*At this time, due to the pandemic, all lessons and classes are taught online, using Zoom. 

Current Schedule of Classes

Stay tuned! Classes coming in 2021.

What People Are Saying

Plagued by a combination of artistic frustration and back pain, and with the endorsement of Alexander Technique from some of the country’s most respected musicians, I decided to reach out to Meagan Johnson for help. It was one of the best decisions I’ve made. I realize now that I had forgotten what progress looks like. I have been making steady and pronounced improvement. My back pain improved quickly and I am particularly excited about my musical growth. I have gained skills of self-awareness of the habits which get in my way. If you have a problem and you think you understand it, but you still have the problem, you do not understand it. Investigate differently. I am 40 years old now, and I only wish I had done this earlier in life.”

Patrick Dalton-Holmes,
violinist, Indianapolis Symphony Orchestra

I can vouch for the quality and effectiveness of Meagan’s work. She taught a class for our organization last summer on Alexander Technique for choral singing and it was very well-received.

Peter Jacobson,
Founder, Total Vocal Freedom

The use of my body is completely different than it was this spring. I am freer, more in touch with my habits and how to self-direct to change them and, interestingly, in a better mental space, because I have more freedom in my body.

Meagan can meet you wherever your technology can take you, and gives helpful advice and cues in any and all situations. She has watched me play at the keyboard, pick up books, wash dishes, and we even made pie dough and pasta with my tablet against the end of the kitchen wall. Doing these ‘mundane’ kitchen activities really helped me to bring Alexander Technique into my daily life.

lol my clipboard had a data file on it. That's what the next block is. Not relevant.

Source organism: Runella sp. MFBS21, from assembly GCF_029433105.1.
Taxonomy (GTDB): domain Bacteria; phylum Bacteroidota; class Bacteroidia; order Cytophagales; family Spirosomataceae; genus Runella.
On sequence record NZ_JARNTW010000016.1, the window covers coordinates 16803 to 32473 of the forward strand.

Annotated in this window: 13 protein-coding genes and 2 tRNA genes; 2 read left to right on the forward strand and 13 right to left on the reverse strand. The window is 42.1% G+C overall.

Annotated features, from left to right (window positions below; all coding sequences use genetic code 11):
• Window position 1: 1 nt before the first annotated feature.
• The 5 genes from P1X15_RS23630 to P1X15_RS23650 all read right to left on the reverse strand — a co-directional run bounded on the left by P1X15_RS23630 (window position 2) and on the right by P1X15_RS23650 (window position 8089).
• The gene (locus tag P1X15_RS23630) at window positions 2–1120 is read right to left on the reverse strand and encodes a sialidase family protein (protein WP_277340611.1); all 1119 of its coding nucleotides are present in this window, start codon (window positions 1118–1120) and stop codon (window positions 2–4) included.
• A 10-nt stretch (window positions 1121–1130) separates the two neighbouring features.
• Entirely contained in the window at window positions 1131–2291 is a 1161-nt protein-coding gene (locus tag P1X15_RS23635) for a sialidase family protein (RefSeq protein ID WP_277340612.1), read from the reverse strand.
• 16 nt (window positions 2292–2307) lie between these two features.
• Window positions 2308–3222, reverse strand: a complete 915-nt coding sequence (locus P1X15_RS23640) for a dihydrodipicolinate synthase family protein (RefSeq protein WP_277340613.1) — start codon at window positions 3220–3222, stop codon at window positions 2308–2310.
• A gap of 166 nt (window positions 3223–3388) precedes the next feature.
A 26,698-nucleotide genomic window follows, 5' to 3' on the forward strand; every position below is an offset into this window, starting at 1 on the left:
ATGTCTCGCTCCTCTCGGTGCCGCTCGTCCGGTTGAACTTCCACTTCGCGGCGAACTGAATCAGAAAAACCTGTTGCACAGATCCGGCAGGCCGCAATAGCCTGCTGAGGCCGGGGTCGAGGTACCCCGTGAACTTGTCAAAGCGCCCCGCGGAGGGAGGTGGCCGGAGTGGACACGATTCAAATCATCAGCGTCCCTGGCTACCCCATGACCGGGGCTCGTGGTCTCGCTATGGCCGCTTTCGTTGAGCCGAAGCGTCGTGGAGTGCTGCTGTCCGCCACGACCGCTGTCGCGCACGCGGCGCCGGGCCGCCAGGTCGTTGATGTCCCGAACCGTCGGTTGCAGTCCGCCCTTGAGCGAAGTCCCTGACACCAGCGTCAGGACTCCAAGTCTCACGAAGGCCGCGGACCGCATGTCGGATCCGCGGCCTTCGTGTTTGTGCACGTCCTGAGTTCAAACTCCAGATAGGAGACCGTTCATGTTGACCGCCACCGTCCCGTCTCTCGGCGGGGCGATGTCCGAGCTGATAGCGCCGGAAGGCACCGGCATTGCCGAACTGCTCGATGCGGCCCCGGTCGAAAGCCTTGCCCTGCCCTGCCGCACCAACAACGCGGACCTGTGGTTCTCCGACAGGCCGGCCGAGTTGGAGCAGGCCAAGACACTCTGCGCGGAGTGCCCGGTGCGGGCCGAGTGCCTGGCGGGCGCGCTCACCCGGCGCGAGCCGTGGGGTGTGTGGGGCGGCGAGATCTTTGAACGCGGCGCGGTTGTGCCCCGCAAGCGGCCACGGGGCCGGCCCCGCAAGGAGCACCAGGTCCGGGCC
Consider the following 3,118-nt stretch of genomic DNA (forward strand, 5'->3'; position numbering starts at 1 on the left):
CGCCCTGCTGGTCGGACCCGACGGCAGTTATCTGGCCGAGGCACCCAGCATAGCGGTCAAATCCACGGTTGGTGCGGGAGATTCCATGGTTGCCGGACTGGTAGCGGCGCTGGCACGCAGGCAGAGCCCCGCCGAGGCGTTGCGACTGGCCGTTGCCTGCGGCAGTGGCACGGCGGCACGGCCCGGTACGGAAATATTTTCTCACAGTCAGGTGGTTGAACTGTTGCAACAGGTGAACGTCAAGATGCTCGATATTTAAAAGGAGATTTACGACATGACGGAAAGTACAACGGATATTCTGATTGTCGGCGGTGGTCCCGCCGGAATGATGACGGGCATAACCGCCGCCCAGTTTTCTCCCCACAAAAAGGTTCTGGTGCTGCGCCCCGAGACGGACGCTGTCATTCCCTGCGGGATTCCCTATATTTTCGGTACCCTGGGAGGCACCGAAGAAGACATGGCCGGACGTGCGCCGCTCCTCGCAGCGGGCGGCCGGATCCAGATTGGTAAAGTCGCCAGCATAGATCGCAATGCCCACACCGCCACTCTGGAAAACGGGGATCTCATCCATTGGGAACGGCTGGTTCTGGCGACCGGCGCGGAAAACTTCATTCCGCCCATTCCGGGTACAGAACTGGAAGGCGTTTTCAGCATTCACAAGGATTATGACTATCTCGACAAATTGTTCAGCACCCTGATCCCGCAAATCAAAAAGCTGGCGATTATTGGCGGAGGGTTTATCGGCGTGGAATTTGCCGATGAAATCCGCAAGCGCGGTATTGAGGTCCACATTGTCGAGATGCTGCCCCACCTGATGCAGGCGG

I haven’t altered all my habits in my twenty lessons with Meagan. I have, however, created an incredibly strong base to continue to move with freedom and ease no matter the circumstance, and am incredibly thankful for the intensive lessons and experience.

John Allegar,
DMA, August 2020

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Further Reading on
The Alexander Technique

The Enemy of the Good

The perfect is the enemy of the good. - Voltaire I was re-introduced to this phrase, paraphrased from a quote of Voltaire, near the end of 2020. In a discussion on social media about process-oriented ways to approach exercise, I was exploring the idea that, while I...

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Dealing with discomfort and change

At the time of writing, we are almost two months into the active fight against the coronavirus in Indiana. We have been asked to change so many features of our daily lives – social distancing at home while working or schooling, taking extra precautions to limit our...

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From Party to Practice

It’s January 2. The holidays are pretty much over. Whether you took two weeks of vacation, like several folks I know, or just had a few days here or there; whether you or your kids are on school break for a few more days, or whether you’re already back at it, this...